9. A ceramic substrate with a thin-film capacitor according to claim 1, wherein the lower electrode base layer has a thickness of at least 1 μm.
10. A ceramic substrate with a thin-film capacitor according to claim 1, further comprising one or more of a connecting layer between the dielectric layer and the upper electrode layer or a connecting layer between the ceramic substrate and the lower electrode base layer.
11. A ceramic substrate with a thin-film capacitor according to claim 1, further comprising a resistor.
12. A ceramic substrate with a thin-film capacitor according to claim 1, wherein the lower electrode base layer is plated by an electroplating process.
13. A ceramic substrate with a thin-film capacitor according to claim 1, wherein the lower electrode base layer is plated by an electroless plating process.
14. A ceramic substrate with a thin-film capacitor according to claim 1, wherein the ceramic substrate is unglazed.
15. A method of producing a ceramic substrate with a thin-film capacitor, comprising the steps of:
forming by metallic electroplating or electroless plating a lower electrode base layer on a ceramic substrate;
forming a thin-film on said lower electrode base layer;
processing a surface portion of said thin-film by an oxidizing process to form a dielectric layer whilst allowing a remaining portion of said thin-film to be formed into a lower electrode layer; and
forming an upper electrode layer on said dielectric layer.
16. A method of producing a ceramic substrate with a thin-film capacitor according to claim 15, wherein said metallic plating is copper plating.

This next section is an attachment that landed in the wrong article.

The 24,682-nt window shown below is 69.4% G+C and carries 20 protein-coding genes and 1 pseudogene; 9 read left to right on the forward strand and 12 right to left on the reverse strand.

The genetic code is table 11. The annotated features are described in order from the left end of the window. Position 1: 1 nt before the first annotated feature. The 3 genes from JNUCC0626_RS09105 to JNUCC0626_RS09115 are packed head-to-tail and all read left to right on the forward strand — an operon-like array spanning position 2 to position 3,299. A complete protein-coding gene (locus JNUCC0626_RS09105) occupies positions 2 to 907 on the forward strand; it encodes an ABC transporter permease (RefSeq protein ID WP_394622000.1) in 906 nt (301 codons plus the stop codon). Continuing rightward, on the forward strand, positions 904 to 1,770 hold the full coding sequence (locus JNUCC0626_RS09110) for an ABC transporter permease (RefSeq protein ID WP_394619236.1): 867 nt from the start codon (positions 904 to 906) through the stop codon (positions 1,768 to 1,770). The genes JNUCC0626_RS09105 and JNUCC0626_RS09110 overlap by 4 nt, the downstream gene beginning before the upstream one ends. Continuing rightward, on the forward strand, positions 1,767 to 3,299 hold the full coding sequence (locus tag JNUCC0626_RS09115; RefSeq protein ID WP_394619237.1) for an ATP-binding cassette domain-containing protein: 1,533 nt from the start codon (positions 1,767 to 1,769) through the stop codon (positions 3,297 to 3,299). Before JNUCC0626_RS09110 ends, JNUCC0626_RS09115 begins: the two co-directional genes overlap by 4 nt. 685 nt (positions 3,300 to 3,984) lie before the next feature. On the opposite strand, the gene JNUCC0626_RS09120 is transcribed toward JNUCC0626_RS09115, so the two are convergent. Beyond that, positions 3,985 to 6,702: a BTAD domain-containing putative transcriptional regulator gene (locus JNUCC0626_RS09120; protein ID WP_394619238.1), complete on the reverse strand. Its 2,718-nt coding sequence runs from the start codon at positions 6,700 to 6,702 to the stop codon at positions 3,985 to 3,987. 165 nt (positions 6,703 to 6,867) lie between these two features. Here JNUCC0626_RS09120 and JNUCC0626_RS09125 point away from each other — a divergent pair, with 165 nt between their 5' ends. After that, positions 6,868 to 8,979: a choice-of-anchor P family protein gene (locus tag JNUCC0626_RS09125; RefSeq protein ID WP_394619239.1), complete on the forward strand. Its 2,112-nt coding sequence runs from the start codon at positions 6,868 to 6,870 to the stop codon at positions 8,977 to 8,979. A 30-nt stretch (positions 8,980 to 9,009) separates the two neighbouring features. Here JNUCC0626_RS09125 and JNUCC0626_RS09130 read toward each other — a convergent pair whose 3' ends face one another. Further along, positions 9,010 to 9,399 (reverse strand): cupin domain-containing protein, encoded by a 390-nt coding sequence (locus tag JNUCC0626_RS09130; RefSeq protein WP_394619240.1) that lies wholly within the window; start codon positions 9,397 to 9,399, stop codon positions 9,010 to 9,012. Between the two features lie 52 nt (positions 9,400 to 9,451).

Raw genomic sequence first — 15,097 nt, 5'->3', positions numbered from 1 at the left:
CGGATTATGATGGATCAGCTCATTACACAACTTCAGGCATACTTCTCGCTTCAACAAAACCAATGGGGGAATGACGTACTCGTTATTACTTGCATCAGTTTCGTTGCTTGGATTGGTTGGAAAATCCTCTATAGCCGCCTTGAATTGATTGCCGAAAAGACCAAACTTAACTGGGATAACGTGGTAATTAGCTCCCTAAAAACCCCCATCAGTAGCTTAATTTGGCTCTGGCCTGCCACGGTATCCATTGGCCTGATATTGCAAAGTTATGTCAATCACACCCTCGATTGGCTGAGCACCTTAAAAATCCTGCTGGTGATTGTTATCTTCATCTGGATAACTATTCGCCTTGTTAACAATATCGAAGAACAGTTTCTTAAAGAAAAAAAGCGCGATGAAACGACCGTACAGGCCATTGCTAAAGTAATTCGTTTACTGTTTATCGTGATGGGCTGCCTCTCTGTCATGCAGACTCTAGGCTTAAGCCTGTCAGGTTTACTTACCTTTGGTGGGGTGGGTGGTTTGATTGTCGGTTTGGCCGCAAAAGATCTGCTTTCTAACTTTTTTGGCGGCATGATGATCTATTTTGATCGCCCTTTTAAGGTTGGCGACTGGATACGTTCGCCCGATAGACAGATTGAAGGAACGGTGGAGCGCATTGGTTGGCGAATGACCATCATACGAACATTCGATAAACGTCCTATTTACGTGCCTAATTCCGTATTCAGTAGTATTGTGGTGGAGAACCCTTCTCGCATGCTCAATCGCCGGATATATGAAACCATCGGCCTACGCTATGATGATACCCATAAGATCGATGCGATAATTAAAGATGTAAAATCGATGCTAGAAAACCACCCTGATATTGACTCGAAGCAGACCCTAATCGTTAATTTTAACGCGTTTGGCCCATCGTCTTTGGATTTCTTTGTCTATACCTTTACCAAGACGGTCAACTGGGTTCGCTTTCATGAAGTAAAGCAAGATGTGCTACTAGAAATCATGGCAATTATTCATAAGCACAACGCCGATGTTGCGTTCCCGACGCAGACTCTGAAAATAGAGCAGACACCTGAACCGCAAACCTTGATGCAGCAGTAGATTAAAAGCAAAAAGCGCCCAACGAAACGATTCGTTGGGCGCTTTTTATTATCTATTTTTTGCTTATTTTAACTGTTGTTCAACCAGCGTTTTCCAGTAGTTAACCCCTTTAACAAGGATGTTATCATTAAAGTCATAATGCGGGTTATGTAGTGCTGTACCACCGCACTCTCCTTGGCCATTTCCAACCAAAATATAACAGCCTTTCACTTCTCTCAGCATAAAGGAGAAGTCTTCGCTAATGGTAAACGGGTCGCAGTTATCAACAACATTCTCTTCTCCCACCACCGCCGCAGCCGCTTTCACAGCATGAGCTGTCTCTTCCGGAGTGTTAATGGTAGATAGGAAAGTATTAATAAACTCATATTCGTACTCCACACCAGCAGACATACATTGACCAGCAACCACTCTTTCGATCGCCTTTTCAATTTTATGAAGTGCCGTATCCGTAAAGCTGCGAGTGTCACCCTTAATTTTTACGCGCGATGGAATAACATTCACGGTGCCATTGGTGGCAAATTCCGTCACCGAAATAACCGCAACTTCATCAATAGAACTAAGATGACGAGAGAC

17. A method of producing a ceramic substrate with a thin-film capacitor according to claim 15, wherein said metallic plating is nickel plating.
18. A method of producing a ceramic substrate with a thin-film capacitor according to claim 15, wherein said metallic plating includes copper plating, and nickel plating performed thereafter.
19. A method of producing a ceramic substrate with a thin-film capacitor according to claim 15, wherein said oxidizing process is an anode forming process.
20. A ceramic substrate with a thin-film capacitor comprising:
a ceramic substrate;
a lower electrode base layer which is a metallic electroplating or electroless plating layer, formed on said ceramic substrate;
a lower electrode layer formed on said lower electrode base layer;
said lower electrode layer having an oxidized surface section constituting a dielectric layer; and
an upper electrode layer formed on said dielectric layer.
Description
BACKGROUND OF THE INVENTION

1. Field of the Invention

The present invention relates to a ceramic substrate with a thin-film capacitor, i.e., a ceramic substrate on which a thin-film capacitor is formed, and more specifically of such a kind that can actually lower the resistance of a lower electrode layer and thereby can be inexpensive, excellent in the high frequency characteristic and highly reliable in operation. Further, the present invention relates to a method of producing such a kind of ceramic substrate with a thin-film capacitor.